July 22, 2024
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July 22, 2024
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Linking Northern and Central NJ, Bronx, Manhattan, Westchester and CT

Esther was an 82-year-old woman with a pale face and graying hair, staring at the bare white wall opposite her. I entered her dimly lit room in the cardiac unit of the hospital. After my brief introduction, Esther informed me that although she might be listed as “Jewish” on my census, she is not a believer in God and has not been for many years. I purposely did not question, because I was confident that, once she felt comfortable with me, her reason would naturally unfold in the conversation. Without hesitation, Esther proceeded to tell me why she was in the hospital and expressed her anxiety and fears for her pending heart surgery.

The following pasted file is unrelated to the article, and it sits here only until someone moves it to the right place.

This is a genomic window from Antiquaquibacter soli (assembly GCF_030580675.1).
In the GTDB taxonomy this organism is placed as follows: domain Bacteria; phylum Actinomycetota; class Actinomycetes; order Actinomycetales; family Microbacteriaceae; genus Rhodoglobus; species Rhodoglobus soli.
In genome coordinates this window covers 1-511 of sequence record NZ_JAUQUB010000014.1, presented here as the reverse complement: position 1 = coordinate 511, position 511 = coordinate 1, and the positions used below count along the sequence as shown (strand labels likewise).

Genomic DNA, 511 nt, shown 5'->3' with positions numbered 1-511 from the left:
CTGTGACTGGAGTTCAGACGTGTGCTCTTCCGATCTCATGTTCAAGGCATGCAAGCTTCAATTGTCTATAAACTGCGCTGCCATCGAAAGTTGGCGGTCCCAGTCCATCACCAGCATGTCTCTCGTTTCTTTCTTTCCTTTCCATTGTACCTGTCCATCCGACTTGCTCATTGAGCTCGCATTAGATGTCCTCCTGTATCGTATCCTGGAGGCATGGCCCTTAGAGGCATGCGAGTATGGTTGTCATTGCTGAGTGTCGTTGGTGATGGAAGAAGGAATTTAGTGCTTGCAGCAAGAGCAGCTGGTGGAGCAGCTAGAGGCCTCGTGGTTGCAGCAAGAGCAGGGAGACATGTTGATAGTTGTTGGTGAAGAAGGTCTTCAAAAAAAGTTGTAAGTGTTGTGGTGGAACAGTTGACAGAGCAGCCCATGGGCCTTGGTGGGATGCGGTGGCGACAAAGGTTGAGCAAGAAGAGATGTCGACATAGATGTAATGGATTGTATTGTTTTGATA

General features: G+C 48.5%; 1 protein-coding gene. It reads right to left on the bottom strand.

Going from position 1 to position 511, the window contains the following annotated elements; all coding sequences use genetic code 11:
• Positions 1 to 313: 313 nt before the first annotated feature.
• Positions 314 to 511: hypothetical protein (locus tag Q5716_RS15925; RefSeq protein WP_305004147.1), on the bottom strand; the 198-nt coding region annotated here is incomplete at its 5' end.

After several minutes of her speaking and my listening with a non-judgmental and compassionate ear, Esther paused. With a bewildered look on her face, she asked:

“Chaplain, don’t you want to know why I don’t believe in God anymore???”

“If you feel like discussing this, I would be glad to listen,” I replied, knowing that now the timing was appropriate.

And so her story began…